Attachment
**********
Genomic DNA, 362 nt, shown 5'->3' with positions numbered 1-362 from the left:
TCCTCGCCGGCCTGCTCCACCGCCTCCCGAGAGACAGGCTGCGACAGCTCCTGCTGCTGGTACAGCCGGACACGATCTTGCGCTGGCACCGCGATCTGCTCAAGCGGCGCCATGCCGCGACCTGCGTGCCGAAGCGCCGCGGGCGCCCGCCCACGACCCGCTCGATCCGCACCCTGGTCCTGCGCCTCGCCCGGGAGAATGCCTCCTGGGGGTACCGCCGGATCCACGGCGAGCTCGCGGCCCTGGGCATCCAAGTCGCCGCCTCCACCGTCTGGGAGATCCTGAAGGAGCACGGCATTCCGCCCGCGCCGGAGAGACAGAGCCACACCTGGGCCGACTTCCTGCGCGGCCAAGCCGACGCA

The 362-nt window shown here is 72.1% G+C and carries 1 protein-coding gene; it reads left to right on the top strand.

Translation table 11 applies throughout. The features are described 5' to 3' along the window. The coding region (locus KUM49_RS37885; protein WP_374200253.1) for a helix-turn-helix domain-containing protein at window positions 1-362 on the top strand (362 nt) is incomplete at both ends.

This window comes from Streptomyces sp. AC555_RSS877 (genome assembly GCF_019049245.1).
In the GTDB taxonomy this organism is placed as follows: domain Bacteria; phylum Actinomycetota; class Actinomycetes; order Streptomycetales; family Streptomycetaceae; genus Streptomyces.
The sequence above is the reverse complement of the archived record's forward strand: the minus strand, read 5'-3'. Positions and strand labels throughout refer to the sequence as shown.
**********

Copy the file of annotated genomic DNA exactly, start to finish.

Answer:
Genomic DNA, 362 nt, shown 5'->3' with positions numbered 1-362 from the left:
TCCTCGCCGGCCTGCTCCACCGCCTCCCGAGAGACAGGCTGCGACAGCTCCTGCTGCTGGTACAGCCGGACACGATCTTGCGCTGGCACCGCGATCTGCTCAAGCGGCGCCATGCCGCGACCTGCGTGCCGAAGCGCCGCGGGCGCCCGCCCACGACCCGCTCGATCCGCACCCTGGTCCTGCGCCTCGCCCGGGAGAATGCCTCCTGGGGGTACCGCCGGATCCACGGCGAGCTCGCGGCCCTGGGCATCCAAGTCGCCGCCTCCACCGTCTGGGAGATCCTGAAGGAGCACGGCATTCCGCCCGCGCCGGAGAGACAGAGCCACACCTGGGCCGACTTCCTGCGCGGCCAAGCCGACGCA

The 362-nt window shown here is 72.1% G+C and carries 1 protein-coding gene; it reads left to right on the top strand.

Translation table 11 applies throughout. The features are described 5' to 3' along the window. The coding region (locus KUM49_RS37885; protein WP_374200253.1) for a helix-turn-helix domain-containing protein at window positions 1-362 on the top strand (362 nt) is incomplete at both ends.

This window comes from Streptomyces sp. AC555_RSS877 (genome assembly GCF_019049245.1).
In the GTDB taxonomy this organism is placed as follows: domain Bacteria; phylum Actinomycetota; class Actinomycetes; order Streptomycetales; family Streptomycetaceae; genus Streptomyces.
The sequence above is the reverse complement of the archived record's forward strand: the minus strand, read 5'-3'. Positions and strand labels throughout refer to the sequence as shown.